It’s easier for me to post here, because I can just sit down and stay in my own voice and not be so preoccupied with traffic-grabbing headlines and topics and stuff.  And I think that I’ll probably be able to post a little bit more here, actually, since I won’t feel like I need to “save” anything.  (Indeed, this post ended up at almost 900 words and it only took about 45 minutes to write.)

It’s also a kick in the ass, though.  If I’m ever going to get regular freelance work – and I still feel like I’m a ways off in terms of having the sort of chops that can compete in an over-saturated freelance pool – I need to be able to concentrate, and be able to carve out writing time without losing too much family time (and/or getting in trouble at my day job), and so even just learning what I have to do just to get an 800-1000 word column up every week is an eye-opening experience, to say the very least.

I still plan on trying to pitch to other sites, but only when I feel that I have something good to pitch.

I’m eternally grateful for the patience, the support, and the invaluable experience that the Gamemoir crew gave me in my too-short stay there.

2.  Much to my surprise, I’ve been getting sucked back into The Last of Us Remastered, even though I felt pretty resolute in my decision to bail.  Part of this is almost certainly due to the fact that I’m playing it on Easy, right from the get-go.  It’s still challenging, but it’s not nearly as frustrating as it is on Normal, and so I’m able to explore and move the story forward without getting bogged down in repetitive combat scenarios that lose their effectiveness with every restart.

I’m also surprised as to how much of the game I remember.  True, I’d just played it last year, but I was also playing it under newborn-baby sleep-deprived circumstances.

It’s hard for me to tell if there’s really that much of a graphical difference between the PS3 and PS4 versions.  With other 2014 HD remasters of 2013 games (Tomb Raider immediately comes to mind), the difference between last- and current-gen was actually quite pronounced.  That being said, the PS3 version of TLOU was the best-looking game on that system (and possibly of the entire console generation), and so the PS4 version basically feels slightly more rich, if that makes sense.  Beyond that, I think the only way I’d be able to tell the difference is that the PS4 controller makes the game a lot easier to deal with.

3.  I am really, really, really enjoying The Swapper on Vita.  I liked it on the PC but didn’t get all that far into it and eventually lost interest, but it feels absolutely perfect in my hands (even if I’m currently stuck on 2 different puzzle rooms). I’m especially loving the cross-save support, in that I was able to pick up some orbs on the PS4 (because I wanted to see what it looked like on my TV), and then move that save to the Vita so that I didn’t lose anything.  Cross-save support is the best.  As far as I’m concerned, Sony’s cross-save system might just be the biggest ace up its sleeve in the console war with the Xbox One; having indie games that I can play at home or on the go without losing progress is too good an offer to walk away from.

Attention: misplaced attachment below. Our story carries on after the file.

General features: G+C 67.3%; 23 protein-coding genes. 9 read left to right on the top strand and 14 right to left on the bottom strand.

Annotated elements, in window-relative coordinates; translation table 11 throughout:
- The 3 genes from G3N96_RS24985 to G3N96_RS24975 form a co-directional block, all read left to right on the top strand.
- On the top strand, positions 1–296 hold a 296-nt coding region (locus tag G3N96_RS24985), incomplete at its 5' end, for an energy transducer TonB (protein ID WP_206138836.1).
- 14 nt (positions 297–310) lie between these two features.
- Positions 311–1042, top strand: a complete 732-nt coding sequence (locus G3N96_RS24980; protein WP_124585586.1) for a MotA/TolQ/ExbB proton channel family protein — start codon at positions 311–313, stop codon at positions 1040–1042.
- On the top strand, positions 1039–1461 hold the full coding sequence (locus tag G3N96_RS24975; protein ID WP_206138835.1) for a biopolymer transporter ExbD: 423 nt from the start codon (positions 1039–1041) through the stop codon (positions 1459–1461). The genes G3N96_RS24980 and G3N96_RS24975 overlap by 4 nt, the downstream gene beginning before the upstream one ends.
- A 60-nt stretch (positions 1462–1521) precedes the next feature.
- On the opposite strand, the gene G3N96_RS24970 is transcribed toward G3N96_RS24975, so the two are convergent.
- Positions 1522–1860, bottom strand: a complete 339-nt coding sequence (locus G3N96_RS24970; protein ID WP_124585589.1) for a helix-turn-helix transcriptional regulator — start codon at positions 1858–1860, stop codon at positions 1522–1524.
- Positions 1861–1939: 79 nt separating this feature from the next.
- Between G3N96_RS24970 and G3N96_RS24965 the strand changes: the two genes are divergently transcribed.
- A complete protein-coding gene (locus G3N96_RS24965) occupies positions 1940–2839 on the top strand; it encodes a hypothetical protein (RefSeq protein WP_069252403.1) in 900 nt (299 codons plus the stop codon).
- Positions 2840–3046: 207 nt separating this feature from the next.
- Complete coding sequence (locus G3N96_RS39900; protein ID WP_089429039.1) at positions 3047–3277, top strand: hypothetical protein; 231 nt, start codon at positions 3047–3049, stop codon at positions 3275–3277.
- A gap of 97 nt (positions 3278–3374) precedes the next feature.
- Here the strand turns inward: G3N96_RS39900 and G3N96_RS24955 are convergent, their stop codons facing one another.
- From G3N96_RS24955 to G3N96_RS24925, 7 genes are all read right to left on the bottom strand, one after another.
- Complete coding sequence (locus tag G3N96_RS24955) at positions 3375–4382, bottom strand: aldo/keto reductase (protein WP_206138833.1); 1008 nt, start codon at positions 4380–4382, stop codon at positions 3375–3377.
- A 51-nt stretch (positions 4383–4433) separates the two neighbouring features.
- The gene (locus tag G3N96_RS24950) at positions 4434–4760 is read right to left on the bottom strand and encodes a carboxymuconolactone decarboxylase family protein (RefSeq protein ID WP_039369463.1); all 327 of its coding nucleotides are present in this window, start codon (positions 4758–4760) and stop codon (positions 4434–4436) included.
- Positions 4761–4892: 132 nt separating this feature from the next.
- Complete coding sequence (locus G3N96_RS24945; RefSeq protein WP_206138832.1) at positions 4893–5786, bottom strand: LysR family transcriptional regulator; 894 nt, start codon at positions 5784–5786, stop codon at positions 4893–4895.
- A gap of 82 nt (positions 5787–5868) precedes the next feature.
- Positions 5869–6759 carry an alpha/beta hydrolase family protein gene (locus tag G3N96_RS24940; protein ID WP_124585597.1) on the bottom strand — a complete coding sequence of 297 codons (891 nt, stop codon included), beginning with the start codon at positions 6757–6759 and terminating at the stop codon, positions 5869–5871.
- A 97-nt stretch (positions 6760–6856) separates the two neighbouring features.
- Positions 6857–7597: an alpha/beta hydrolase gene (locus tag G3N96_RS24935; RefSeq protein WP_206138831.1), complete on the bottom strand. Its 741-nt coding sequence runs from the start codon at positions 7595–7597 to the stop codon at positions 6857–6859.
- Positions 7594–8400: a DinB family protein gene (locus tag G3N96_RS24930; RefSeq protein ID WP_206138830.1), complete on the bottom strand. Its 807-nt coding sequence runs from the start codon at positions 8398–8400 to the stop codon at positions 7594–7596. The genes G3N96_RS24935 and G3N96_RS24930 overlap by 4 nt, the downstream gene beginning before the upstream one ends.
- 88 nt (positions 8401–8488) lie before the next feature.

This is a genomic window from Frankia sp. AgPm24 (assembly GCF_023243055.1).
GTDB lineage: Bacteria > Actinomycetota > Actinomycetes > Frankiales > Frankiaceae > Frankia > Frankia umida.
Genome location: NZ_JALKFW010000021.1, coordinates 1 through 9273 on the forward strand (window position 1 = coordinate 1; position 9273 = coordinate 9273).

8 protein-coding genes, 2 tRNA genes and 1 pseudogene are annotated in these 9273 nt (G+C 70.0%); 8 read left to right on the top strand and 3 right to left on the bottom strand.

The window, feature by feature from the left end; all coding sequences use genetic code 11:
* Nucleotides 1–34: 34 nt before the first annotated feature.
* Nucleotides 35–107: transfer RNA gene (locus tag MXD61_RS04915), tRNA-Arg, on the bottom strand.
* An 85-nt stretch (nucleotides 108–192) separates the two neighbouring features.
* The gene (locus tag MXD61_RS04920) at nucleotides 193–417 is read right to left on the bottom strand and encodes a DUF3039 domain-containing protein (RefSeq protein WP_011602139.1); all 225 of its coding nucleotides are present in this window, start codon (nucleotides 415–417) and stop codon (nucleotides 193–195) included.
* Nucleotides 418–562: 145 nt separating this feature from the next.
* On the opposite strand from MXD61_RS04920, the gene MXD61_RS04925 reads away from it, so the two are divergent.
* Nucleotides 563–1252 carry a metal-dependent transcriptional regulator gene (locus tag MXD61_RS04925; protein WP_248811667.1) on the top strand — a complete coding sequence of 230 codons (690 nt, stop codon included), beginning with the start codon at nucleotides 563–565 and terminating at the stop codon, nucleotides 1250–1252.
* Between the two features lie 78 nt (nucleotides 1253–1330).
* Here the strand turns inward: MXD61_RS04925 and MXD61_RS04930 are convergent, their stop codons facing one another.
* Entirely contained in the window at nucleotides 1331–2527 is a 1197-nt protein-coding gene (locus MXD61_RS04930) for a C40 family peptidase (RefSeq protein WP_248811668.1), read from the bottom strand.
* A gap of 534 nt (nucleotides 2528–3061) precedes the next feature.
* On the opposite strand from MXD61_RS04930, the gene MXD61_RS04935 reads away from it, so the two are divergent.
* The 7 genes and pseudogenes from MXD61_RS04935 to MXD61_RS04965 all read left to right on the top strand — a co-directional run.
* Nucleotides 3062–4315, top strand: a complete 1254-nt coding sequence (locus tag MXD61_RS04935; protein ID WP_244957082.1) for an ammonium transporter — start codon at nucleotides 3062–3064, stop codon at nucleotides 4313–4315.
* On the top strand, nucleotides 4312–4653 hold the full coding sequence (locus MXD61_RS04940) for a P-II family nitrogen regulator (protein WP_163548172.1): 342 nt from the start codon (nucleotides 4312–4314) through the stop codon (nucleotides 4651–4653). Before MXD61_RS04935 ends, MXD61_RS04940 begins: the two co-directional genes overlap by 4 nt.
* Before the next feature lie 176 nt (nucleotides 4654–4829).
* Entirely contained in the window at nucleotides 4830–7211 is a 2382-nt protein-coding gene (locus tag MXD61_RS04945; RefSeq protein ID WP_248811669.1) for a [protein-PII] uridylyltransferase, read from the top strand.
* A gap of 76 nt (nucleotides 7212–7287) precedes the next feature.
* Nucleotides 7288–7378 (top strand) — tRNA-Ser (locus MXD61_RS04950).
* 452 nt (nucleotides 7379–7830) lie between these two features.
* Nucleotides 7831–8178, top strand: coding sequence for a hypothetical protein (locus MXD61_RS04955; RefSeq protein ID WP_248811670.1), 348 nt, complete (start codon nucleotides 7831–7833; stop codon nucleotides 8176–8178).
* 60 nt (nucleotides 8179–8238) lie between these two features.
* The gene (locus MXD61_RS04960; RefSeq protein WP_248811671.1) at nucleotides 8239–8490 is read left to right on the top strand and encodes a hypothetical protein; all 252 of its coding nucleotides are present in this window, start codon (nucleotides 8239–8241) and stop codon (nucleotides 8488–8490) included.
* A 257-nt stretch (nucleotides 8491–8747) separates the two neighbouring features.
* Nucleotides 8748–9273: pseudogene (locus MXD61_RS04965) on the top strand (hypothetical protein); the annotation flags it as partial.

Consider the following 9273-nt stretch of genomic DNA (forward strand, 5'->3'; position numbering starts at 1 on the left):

4.  Speaking of cross-save, I must admit to being a little bummed that I can’t get my PC save of Diablo III over to my PS4.  Blizzard’s doing a hell of a job letting you import console saves from different generations AND different manufacturers, and that’s certainly commendable, but I’m not about to lose over 100 hours of PC playtime just so that I can start over from scratch in my living room.

5.  I am an idiot.  I took a screenshot from The Last Of Us Remastered yesterday and a Twitter pal asked if it would make for a new SFTC mascot, and OF COURSE it would, and now I’m wondering why I haven’t been taking screenshots of couches in every game I’ve played for the last 4 years.

Cutting the Cord

A few months back, the wife and I decided to cut the cable cord.  Even after drastically cutting back on premium channels and removing our landline, our monthly cable bill was still over $200, and it was killing us.  So we killed our cable.

We kept our internet and bought a Roku3.  And last night we hooked up our over-the-air HD antenna, and now we sort-of have regular TV again – enough for us to watch football (and Hannibal when it returns in the winter).  I said this on both Twitter and FB last night, and I’ll say it here again, because it’s true:  it feels soooooooo good to not feel ripped off.  The Roku was $90; the antenna was $40; both of those expenses have already paid themselves back, as far as our needs are concerned.

Being cost-conscious is difficult but necessary for us these days.  We have a kid, after all, and we’re trying to eventually move out of the city and into the ‘burbs.  We’re not necessarily pinching every penny, but we are trying to pay attention to (and put and end to) unnecessary spending.  Between the Roku and the free over-the-air TV, our TV needs are pretty much completely sated.  Sure, we don’t have DVR anymore, but considering the amount of crap we were taping and didn’t have time to watch, I’d say it’s a justifiable loss.